How to Do Church Strategic Planning

Published: 10th March 2011
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Many are recognizing the importance of church planning. The bible supports the value of setting clear directions, prioritizing and counting the cost. Nehemiah's plan to return to Judah to restore to Jerusalem is a prime example. Church leaders are to lead the people for whom they are responsible with diligence and they can do this mandate by conducting a church strategic planning.

Strategic church planning aims to guide the church in understanding why it exists. It also entails what strategies it will take in the next three to five years to make a significant impact in its immediate communities. It is a collective process of envisioning a proper biblical future for the church and working together toward that future. The essence of church strategic planning is that the church leaders, in line with the God-given mandate and commission, prayerfully and collectively agree to the church's direction and well designed course to get there.

A church strategic plan is different from the annual plan or multi-year implementation plan that both come from the strategic plan. A church strategic plan sets the overall direction and priorities of the church that will be responsive to changes in itself and in its environment. It sets priorities that guide the church to make decisions that will lead and accomplish its mission over a specific period of time. Church strategic planning is anchored within the context that churches exist and strive to fulfill Christ's command to share the gospel and make disciples of all nations. Church strategic plans should not be inward looking but outward looking. Strategic plans are not only intended for church maintenance and preservation; it is also meant to nurture and multiply disciples.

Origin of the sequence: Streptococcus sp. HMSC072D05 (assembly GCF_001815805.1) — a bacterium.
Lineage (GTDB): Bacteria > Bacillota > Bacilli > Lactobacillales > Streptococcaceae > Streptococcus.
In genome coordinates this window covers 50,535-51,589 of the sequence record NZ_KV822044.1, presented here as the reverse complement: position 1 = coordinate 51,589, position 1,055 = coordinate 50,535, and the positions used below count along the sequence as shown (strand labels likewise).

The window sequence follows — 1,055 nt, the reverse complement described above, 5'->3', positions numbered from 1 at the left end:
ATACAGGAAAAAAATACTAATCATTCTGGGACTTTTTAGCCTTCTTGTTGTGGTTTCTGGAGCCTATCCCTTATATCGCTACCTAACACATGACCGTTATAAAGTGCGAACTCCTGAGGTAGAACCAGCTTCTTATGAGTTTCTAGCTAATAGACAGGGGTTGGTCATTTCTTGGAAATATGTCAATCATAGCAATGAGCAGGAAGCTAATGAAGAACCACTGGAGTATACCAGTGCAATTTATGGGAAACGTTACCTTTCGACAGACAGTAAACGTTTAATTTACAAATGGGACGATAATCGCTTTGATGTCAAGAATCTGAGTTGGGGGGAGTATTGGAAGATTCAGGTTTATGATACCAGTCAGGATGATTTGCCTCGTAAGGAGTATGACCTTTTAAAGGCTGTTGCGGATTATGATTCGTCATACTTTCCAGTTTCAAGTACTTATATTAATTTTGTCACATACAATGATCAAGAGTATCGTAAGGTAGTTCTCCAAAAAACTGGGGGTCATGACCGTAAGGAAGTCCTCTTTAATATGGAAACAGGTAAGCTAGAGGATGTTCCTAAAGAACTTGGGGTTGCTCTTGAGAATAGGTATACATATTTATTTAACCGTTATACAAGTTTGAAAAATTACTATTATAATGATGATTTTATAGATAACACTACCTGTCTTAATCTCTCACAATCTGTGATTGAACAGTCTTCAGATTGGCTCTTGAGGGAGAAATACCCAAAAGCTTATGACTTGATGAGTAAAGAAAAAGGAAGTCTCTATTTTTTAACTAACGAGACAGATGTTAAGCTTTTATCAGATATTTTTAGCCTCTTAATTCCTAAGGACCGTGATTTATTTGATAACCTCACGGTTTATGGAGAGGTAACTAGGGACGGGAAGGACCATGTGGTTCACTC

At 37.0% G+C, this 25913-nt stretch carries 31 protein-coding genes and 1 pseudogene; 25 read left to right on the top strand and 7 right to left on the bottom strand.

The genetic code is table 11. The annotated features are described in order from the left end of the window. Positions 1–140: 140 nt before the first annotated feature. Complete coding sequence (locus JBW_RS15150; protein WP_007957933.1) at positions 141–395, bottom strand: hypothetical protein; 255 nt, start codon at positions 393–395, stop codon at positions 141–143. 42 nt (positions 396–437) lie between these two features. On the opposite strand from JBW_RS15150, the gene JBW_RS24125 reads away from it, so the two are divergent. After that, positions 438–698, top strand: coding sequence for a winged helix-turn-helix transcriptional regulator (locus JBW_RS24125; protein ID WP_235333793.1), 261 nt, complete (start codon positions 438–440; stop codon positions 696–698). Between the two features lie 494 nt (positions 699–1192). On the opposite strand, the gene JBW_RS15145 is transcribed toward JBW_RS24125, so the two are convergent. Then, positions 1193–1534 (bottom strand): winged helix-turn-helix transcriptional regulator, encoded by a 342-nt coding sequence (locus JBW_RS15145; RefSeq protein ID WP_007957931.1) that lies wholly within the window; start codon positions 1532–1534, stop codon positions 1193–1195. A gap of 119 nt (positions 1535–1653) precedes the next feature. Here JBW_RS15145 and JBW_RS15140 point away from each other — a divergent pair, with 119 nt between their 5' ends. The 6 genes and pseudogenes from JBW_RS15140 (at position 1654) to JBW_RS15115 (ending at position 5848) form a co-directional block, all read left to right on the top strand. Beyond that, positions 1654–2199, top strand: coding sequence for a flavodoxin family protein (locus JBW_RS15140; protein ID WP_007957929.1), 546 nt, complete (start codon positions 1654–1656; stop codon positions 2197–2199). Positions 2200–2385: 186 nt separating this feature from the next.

Conducting church planning involves three major phases: pre-planning, actual planning and post planning. The pre-planning phase involves preparations that are essential to the success of the actual planning phase. Pre-planning includes gathering pertinent information that will be used in the actual planning phase. This includes the assessment and evaluation of the church performance in the past three years and the study of church's external environment. The church needs to conduct an evaluation of its own performance and measure impact to its external environment in the previous calendar years. It must have preliminary research and understanding of its current and future external environment prior to actual strategic planning. Pre-planning also includes decisions on who will be involved in the actual planning, what will be the planning framework and program and how it will be facilitated, where, how much and how long it will take to complete the process. To have ownership of the plan, church strategic planning must be collective and should involve all those leading the church ministries.

Actual planning starts with determining, or revisiting the church's shared and core values, vision, mission and goals statements. It then makes an assessment of its internal and external environment and decides on the strategies it can take to achieve the vision mission and goals. It defines the indicators that it wants to measure its performance against after three or five years. The output is a church strategic plan.

Post church strategic planning includes the presentation of the strategic plan to the church members. Once agreed upon, series of sessions will be devoted to create the annual or operating plans and budgets per ministry or church department or units. Another leadership level meeting will be held to consolidate all these unit plans into a consolidated annual implementation plan with corresponding budget. The presentation and approval of the congregation of the plan completes the whole cycle of strategic planning.

Church leaders are spiritually responsible to lead and shepherd the church pro-actively. Church strategic planning is a blessing to them to fulfill their roles more diligently.

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